Mobile Payday

Photo credit: Ozier Muhammad/The New York Times

It’s pretty clear that mobile devices have become the de facto platform for digital innovation. The sheer number of mobile-centric startups that are quickly gaining traction is astounding. From Path to Instagram, from IntoNow to Color, entrepreneurs are tapping into possibilities that didn’t seem likely even a year ago.

One area that I expected to explode is the field of mobile payments. Unlike many new mobile trends, like location-services, the payment field is very mature with serious competitors who have been at it for decades. In order to successfully disrupt the market, contenders will need to overcome the following issues/barriers, all of which are critical to commercial success.

  • Infrastructure. Incumbents like Visa and Mastercard have invested heavily in robust networks for processing and transferring credit card data back and forth. Similar to landline telecom companies, they have a vested interest in ensuring their mobile payment tactics use what’s currently in place.
  • Vendor Acceptance. While mobile payment is still in its infancy, mobile payment providers will need to understand how to best integrate mobile payment infrastructure in retail environments. Do they plan to displace credit cards or add another device to check-out counters with another scanner, adding to an increasingly complex setup?
  • Fees. While Visa and Mastercard typically charge merchants about 2% new market entrants will need to entice vendors with a better value proposition to increase adoption. Similar to Paypal, I suspect mobile payment players will need to get creative with their fee structures.
  • Barriers to entry. Unlike entrenched incumbents that have enjoyed the comforts of high barriers to entry, the mobile space plays by different rules. Square, Mophie and others have demonstrated that relatively cheap hardware paired with 3G/WiFi connectivity can transform millions of smartphones into legitimate payment systems. No longer do you need proprietary hardware.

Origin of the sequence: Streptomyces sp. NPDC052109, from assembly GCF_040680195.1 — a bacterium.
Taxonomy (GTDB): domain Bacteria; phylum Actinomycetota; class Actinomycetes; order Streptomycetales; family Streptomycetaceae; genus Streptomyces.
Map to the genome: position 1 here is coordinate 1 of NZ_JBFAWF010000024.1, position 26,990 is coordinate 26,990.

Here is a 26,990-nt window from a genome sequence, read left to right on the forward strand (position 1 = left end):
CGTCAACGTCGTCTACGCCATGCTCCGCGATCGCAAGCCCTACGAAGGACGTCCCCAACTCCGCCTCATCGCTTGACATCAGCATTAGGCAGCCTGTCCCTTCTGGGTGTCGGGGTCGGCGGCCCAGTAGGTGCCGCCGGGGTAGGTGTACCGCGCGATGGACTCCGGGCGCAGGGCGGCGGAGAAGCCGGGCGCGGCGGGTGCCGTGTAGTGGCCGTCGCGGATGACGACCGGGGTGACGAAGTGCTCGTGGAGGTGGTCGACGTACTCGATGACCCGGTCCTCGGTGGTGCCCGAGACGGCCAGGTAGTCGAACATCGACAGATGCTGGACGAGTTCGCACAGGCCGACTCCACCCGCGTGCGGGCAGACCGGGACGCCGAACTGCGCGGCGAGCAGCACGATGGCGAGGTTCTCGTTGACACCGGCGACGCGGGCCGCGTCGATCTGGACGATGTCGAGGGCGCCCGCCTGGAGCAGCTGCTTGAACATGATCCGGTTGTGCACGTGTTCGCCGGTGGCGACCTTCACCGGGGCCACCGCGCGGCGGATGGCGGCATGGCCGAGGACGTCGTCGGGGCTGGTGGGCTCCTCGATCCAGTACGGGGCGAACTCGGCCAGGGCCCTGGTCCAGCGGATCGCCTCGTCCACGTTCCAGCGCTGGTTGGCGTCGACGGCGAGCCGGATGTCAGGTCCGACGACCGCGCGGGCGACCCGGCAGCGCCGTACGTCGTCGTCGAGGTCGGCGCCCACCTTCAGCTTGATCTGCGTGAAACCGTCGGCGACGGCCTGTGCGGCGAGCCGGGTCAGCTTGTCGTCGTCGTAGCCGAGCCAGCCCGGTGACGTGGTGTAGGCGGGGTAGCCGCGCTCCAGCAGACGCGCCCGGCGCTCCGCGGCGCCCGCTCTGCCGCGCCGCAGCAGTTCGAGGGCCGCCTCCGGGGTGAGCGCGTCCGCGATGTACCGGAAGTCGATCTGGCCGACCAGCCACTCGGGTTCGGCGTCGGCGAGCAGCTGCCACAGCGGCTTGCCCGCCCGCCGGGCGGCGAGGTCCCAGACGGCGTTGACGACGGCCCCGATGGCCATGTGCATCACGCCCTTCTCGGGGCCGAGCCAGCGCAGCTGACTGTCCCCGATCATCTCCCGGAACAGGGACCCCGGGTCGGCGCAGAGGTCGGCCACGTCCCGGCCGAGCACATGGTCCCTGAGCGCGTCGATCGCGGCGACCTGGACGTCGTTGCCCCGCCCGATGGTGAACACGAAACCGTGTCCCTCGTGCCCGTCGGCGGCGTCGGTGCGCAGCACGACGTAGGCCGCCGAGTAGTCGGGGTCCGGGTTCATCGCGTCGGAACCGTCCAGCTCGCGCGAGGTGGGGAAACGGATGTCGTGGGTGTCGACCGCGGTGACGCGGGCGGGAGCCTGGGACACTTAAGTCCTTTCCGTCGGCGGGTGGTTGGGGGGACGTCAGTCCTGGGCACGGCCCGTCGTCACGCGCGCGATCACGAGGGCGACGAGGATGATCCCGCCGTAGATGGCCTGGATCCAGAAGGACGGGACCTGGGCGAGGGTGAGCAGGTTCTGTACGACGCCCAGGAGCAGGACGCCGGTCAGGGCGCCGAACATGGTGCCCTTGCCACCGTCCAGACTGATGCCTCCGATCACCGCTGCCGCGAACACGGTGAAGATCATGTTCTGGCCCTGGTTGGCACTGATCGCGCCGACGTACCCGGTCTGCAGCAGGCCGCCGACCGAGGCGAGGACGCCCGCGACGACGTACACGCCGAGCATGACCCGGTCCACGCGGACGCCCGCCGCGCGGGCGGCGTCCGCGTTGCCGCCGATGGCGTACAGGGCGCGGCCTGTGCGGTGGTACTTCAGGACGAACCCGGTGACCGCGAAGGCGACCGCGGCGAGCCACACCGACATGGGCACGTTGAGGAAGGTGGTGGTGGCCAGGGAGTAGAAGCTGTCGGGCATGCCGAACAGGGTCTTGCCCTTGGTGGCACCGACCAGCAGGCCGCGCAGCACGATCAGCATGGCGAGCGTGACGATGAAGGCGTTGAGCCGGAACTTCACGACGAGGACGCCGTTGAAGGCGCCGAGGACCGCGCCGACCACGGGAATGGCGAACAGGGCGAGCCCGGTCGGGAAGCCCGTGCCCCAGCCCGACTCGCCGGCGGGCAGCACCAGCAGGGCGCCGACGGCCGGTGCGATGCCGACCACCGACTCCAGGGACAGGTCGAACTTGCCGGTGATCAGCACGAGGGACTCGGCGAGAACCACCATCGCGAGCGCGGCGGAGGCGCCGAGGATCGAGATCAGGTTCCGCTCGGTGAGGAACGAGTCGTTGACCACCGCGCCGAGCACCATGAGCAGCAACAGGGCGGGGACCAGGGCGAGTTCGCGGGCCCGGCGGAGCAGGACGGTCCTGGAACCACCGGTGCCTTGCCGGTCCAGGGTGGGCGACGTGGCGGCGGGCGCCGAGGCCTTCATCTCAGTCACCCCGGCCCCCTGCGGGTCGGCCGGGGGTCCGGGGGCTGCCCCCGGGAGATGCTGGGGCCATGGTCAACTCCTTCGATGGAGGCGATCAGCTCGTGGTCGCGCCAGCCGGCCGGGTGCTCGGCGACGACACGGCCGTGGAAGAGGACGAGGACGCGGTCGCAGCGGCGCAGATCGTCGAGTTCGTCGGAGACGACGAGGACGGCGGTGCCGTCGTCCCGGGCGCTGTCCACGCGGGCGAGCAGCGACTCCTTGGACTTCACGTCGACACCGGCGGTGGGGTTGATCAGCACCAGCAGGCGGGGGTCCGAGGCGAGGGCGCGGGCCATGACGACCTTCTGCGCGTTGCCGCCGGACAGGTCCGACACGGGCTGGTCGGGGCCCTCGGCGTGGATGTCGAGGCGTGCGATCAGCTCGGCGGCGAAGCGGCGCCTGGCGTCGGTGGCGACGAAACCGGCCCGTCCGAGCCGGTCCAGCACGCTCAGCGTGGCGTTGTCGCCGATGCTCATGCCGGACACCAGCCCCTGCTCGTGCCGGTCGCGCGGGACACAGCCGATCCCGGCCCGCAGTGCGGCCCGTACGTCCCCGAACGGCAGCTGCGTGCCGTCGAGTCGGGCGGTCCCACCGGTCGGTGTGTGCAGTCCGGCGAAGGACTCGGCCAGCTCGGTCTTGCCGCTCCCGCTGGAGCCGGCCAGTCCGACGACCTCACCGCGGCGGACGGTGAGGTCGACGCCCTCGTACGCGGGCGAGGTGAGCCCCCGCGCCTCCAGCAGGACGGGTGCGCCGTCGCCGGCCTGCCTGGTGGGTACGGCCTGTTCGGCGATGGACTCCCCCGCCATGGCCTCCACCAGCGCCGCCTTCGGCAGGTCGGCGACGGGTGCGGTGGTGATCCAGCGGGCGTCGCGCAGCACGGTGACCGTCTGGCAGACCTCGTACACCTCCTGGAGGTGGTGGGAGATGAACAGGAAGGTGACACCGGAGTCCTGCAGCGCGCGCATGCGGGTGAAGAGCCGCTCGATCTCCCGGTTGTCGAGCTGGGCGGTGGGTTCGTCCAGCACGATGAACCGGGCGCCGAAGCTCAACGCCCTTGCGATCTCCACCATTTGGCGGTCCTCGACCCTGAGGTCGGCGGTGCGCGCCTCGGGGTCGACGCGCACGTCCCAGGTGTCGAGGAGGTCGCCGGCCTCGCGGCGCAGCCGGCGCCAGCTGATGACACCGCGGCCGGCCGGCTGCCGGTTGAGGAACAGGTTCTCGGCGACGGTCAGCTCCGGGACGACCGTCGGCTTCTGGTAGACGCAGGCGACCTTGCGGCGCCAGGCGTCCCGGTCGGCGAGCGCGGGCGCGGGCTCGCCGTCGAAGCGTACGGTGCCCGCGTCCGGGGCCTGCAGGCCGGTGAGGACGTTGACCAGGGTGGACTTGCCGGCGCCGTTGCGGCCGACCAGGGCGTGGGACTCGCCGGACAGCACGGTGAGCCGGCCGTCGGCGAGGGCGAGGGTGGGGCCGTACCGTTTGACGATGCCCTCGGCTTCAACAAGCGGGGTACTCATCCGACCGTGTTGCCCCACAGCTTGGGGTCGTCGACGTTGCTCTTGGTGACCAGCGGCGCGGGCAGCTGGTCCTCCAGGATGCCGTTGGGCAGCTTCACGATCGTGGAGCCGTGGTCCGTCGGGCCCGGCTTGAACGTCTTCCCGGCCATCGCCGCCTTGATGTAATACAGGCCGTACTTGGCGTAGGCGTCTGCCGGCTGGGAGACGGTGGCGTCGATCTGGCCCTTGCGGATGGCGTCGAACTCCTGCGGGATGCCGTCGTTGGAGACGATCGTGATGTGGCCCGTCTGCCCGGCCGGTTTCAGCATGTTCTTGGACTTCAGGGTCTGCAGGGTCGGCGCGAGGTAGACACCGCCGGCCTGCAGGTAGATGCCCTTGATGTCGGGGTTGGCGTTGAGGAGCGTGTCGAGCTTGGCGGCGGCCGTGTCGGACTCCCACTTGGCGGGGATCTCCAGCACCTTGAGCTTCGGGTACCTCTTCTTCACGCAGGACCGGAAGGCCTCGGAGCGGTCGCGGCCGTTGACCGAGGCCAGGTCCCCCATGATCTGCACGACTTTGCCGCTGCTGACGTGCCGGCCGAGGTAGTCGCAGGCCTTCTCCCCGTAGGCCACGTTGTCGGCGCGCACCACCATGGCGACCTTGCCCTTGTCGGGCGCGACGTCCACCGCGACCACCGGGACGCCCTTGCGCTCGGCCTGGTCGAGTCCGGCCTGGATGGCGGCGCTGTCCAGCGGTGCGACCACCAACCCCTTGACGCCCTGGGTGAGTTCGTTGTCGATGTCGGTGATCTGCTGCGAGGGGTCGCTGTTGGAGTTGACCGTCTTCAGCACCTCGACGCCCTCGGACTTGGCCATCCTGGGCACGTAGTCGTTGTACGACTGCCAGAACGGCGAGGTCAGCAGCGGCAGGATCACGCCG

• Security & Fraud detection. Incumbents like Verisign claim the up-and-comers lack adequate security measures like encryption, which should be cause for alarm. Whether or not this is a real concern or if encryption can be added simply remains to be seen.
  • Consumers. Perhaps most importantly, getting a large number of regular consumers will prove the most challenging part of the equation. The potential audience size – make that global audience – makes for a particularly enticing opportunity. As they learn to rely more and more on their mobile devices, I predict more and more people will expect to be able to make mobile payments. This could also keep track of all payments, perhaps putting an end to wallets and purses stuffed to the brim with outdated receipts.

There’s no question the opportunity for mobile payments is significant and very lucrative. Whether the incumbents or startups end up owning the space is not clear. What is clear is consumer demand. Whoever strikes the right balance of practical convenience, ubiquity and seamless experience – and strikes while iron is hot – has a shot at striking gold.

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